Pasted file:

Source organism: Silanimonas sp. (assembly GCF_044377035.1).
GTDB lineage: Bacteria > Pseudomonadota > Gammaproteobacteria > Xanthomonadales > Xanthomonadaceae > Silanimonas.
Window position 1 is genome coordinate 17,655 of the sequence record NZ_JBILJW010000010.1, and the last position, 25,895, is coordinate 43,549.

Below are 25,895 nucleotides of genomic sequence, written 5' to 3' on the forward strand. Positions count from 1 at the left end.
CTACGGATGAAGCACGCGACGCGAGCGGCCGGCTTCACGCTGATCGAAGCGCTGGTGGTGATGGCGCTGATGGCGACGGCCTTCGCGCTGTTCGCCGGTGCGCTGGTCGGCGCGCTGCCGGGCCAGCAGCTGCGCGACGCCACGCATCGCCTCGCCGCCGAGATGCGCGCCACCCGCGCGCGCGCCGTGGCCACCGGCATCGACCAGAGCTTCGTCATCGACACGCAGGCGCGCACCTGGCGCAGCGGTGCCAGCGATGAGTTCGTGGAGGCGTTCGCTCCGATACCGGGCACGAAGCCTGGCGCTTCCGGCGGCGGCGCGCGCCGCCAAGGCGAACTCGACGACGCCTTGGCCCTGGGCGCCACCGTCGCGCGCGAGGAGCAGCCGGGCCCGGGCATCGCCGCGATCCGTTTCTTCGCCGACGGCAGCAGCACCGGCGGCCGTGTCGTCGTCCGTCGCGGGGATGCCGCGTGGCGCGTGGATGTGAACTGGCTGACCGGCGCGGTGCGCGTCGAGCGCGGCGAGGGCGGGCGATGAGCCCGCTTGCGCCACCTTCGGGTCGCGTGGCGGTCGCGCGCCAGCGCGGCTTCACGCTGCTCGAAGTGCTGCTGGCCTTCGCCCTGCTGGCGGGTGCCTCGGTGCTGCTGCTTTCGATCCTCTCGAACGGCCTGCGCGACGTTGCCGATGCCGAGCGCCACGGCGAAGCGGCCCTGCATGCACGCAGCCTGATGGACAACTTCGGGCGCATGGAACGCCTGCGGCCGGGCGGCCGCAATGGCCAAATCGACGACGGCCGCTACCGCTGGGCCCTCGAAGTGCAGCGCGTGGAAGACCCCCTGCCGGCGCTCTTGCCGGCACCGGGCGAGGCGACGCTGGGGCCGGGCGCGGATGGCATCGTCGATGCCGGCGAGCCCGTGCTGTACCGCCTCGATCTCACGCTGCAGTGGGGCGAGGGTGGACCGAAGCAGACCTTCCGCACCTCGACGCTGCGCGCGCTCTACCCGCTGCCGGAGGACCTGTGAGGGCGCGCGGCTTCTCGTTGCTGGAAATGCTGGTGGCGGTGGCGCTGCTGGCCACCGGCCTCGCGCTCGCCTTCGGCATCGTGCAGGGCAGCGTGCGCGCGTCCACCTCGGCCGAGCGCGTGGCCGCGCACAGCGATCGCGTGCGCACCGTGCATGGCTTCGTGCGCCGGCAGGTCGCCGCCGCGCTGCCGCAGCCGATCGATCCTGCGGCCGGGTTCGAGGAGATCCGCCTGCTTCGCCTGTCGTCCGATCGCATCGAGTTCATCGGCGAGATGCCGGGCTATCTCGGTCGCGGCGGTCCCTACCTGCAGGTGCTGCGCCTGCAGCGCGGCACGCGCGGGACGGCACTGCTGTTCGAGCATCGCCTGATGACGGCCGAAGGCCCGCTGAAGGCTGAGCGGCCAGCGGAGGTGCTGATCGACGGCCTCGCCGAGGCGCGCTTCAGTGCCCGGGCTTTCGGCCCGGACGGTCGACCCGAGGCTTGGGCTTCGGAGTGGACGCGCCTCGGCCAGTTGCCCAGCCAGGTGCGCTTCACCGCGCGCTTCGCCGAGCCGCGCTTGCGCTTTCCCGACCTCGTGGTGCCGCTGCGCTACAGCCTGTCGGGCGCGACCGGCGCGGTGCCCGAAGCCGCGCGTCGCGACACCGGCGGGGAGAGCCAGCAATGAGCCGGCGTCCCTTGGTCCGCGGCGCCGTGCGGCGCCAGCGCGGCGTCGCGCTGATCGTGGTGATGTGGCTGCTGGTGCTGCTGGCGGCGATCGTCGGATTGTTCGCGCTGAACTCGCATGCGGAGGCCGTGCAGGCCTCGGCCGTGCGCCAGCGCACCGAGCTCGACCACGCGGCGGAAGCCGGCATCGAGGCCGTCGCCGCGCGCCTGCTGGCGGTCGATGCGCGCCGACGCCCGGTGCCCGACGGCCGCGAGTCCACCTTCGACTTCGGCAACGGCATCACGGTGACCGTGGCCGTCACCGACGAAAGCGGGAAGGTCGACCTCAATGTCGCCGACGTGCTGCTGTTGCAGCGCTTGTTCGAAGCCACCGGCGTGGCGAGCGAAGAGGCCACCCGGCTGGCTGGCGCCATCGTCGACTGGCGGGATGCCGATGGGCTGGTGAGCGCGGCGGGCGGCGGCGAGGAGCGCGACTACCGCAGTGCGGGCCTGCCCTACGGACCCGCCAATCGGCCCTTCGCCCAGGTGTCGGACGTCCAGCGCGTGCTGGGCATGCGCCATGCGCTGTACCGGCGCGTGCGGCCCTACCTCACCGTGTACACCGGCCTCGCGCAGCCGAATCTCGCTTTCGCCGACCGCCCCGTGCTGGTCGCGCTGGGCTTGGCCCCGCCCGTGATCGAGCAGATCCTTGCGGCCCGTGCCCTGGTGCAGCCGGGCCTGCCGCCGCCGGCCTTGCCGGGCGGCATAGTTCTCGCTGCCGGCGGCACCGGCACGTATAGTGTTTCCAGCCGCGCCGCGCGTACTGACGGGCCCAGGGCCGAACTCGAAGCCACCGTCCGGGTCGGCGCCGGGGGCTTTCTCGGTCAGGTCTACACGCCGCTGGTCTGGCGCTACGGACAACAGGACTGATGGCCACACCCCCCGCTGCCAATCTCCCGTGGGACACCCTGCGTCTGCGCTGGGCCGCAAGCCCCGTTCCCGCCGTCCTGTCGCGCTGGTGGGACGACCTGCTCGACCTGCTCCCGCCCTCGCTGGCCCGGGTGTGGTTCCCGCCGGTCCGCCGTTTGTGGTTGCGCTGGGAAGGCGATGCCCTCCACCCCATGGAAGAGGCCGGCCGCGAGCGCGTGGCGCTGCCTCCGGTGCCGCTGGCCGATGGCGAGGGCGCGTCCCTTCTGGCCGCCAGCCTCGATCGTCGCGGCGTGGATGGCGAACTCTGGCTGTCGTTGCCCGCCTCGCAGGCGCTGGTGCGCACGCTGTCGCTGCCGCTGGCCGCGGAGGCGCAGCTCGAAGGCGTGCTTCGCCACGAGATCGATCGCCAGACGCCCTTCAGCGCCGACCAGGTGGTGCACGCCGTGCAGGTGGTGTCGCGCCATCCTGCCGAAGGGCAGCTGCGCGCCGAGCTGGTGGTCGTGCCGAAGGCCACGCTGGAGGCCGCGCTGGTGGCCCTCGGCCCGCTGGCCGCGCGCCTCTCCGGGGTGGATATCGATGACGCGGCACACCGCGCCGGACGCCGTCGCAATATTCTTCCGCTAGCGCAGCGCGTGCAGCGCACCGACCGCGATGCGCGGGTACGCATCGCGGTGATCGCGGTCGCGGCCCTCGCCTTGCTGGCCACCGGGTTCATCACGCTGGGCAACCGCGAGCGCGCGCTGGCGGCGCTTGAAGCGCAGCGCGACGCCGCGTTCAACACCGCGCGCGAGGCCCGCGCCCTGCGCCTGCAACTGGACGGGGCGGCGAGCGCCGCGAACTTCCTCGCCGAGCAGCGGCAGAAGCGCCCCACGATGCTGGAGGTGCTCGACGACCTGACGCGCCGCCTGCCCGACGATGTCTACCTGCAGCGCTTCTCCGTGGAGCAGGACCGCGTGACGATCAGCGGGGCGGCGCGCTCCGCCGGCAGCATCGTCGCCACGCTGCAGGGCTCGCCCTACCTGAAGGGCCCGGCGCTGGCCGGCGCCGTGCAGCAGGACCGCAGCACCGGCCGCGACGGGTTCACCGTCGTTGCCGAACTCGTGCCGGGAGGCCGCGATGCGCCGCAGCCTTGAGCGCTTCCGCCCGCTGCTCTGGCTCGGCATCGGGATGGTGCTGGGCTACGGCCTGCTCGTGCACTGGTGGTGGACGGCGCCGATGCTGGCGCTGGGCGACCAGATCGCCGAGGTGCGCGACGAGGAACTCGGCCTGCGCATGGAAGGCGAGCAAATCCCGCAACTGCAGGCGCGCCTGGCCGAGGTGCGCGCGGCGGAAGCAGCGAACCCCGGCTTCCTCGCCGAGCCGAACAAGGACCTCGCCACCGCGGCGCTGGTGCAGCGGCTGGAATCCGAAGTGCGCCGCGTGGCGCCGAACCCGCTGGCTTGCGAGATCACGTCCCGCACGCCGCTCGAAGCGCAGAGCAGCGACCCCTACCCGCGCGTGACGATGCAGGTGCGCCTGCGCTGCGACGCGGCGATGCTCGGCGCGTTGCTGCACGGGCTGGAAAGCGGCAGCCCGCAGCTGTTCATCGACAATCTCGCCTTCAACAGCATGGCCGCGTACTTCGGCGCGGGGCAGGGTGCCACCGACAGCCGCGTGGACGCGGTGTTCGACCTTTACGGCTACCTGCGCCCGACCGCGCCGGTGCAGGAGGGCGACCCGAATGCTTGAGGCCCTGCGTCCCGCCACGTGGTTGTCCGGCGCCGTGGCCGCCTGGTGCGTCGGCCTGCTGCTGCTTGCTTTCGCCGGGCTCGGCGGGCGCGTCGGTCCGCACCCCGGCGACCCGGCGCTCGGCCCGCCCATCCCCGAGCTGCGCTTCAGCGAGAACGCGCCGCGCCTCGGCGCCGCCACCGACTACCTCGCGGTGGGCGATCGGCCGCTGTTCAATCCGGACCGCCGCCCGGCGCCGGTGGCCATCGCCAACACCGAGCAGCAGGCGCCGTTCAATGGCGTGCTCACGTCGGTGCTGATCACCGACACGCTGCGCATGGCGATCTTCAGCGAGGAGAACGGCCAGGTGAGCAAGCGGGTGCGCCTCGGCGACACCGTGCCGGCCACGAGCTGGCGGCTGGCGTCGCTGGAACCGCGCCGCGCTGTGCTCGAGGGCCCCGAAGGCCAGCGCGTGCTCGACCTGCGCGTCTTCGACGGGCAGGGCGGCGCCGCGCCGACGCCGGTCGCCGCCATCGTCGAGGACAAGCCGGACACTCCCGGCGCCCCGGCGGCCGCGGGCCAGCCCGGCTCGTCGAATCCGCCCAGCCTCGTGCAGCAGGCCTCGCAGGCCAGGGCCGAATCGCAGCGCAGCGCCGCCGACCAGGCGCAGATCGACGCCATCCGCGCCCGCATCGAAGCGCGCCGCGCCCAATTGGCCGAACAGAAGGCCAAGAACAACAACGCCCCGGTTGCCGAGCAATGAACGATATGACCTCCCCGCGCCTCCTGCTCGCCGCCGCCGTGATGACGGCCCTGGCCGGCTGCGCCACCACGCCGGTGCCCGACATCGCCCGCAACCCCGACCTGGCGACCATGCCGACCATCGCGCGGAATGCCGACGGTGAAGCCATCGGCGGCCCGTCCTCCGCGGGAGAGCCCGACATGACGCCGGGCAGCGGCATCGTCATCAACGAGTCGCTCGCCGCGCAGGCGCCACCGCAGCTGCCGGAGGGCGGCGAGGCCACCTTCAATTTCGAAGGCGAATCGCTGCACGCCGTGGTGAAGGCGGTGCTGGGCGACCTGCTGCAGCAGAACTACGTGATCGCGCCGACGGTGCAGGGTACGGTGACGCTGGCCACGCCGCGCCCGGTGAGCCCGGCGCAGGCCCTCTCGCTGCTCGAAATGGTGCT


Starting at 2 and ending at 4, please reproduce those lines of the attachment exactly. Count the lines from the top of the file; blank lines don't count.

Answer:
GTDB lineage: Bacteria > Pseudomonadota > Gammaproteobacteria > Xanthomonadales > Xanthomonadaceae > Silanimonas.
Window position 1 is genome coordinate 17,655 of the sequence record NZ_JBILJW010000010.1, and the last position, 25,895, is coordinate 43,549.

Below are 25,895 nucleotides of genomic sequence, written 5' to 3' on the forward strand. Positions count from 1 at the left end.